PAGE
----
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Title: Forging the enemy in Soviet fiction and press, 1945-1982
Author: Auclert, M. H.
ISNI:       0000 0004 7431 8644
Awarding Body: University of Sheffield
Current Institution: University of Sheffield
Date of Award: 2018
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My dissertation offers a new approach to the study of Soviet official prose in the context of Soviet politics and of the Cold War. The Cold War was an ideological contest between two blocs: capitalist and communist. To gain victory, the Cold warriors needed to shape the minds of both foreigners and their own people. An excellent way to understanding the Soviet political consciousness is literature, the “second government,” to use Alexander Herzen’s words. In Russia, since the 19th century, literature has been a unique realm where public discourse could be expressed. In 1932 Socialist Realism became the official doctrine, consequently, the language of power. Aesthetics aside, in my PhD study I consider official prose as purely political texts. The dissertation focuses on a number of Soviet novels written between 1941 and 1981, most of which gained various State Prizes. Although these novels were the most read at the time, today they have fallen into oblivion. However, by reading these novels one can draw quite an accurate picture of Soviet cultural life and mentality of that period, revealed in particular in the images of the enemy and in relation to the West. In my research, I take into consideration the German political thinker Carl Schmitt, for whom ‘the specific political distinction to which political actions and motives can be reduced is that between friend and enemy.’ The thesis argues that, during forty years, the enemy has become more subtle: in the Stalin period the “Western threat” was destructive, but under Khrushchev the same threat became seductive. The danger came from the appeal for Western values capable of contaminating Soviet citizens. Under Brezhnev, the introspective questioning of the intelligentsia was considered as the seed of ideological and moral corruption. Thus, the analysis of the crafting of the enemy in various case studies from the late Stalinist period until the “Stagnation period” will allow me to track the evolution of the Party line. As Alexey Yurchak proved, these metamorphoses of ideology have progressively led to the rift between the official discourse and the Soviet reality, making the collapse of the empire ‘simultaneously unexpected and unsurprising, and amazingly fast.' The originality of my research lies in its interdisciplinary approach to decipher Soviet ideology, resorting to political scientists, historians and anthropologists. Moreover, it includes authors not previously studied, unpublished materials I collected in the archives of the Soviet Writers’ Union (Moscow), and the literary criticism of the epoch.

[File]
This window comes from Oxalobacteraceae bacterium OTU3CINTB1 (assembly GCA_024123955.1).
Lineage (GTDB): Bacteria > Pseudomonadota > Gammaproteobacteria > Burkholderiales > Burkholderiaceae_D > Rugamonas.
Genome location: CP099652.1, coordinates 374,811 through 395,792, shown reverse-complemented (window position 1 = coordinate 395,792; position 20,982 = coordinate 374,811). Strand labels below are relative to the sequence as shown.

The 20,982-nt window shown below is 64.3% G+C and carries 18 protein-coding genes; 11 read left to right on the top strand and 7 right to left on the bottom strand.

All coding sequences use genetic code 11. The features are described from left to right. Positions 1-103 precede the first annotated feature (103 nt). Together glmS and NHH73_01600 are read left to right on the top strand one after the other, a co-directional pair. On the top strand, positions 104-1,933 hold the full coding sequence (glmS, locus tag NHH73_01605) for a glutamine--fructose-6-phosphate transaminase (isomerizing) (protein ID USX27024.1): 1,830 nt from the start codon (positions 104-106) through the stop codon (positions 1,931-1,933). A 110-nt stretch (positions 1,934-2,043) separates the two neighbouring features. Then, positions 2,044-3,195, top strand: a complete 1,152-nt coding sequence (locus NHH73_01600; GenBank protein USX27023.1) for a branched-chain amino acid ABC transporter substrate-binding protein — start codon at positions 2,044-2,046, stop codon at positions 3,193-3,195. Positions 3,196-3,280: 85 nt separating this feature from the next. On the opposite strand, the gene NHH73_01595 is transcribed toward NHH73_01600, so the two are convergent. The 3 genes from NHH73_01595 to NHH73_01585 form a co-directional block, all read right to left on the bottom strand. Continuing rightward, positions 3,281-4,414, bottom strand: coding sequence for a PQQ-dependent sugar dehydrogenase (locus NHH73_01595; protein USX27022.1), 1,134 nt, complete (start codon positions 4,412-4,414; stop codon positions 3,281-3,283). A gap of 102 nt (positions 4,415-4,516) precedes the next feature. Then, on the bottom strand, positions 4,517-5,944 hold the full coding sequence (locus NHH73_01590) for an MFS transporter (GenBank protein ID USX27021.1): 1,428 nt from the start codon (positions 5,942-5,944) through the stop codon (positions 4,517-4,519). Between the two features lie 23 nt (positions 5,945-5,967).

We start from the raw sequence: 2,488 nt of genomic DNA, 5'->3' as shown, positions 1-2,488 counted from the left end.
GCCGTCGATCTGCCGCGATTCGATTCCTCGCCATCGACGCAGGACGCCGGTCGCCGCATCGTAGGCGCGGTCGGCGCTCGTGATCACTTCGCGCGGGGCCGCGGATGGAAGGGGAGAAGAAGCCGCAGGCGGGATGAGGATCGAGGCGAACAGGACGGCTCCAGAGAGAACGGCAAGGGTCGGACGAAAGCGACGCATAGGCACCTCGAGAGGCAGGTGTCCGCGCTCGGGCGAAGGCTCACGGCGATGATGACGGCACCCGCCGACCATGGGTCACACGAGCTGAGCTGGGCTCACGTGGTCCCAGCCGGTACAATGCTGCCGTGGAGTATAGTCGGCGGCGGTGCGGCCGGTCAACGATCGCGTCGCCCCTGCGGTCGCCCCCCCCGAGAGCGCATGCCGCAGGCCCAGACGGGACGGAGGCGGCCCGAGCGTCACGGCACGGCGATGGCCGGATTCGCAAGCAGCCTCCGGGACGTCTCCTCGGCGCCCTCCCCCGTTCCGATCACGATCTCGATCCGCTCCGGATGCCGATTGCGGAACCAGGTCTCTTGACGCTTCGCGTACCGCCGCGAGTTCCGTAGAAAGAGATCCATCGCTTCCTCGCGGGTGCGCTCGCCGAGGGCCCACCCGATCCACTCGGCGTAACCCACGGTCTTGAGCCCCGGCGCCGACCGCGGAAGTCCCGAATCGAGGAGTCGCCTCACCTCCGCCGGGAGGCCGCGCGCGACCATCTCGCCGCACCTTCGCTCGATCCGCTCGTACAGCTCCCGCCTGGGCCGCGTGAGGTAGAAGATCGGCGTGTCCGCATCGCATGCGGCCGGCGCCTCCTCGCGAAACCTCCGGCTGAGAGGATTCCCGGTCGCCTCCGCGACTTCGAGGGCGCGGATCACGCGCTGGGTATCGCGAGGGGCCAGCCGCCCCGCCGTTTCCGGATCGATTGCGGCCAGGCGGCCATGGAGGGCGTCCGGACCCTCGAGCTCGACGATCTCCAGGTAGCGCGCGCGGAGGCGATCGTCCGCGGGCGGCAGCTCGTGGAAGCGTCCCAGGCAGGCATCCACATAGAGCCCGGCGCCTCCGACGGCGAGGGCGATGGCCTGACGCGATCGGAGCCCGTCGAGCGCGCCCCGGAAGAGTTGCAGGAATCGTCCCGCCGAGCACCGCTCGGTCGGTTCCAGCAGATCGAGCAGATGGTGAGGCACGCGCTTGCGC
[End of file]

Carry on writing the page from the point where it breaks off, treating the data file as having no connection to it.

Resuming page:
Supervisor: Dobrenko, Evgeny Sponsor: Not available
Qualification Name: Thesis (Ph.D.) Qualification Level: Doctoral
EThOS ID:  DOI: Not available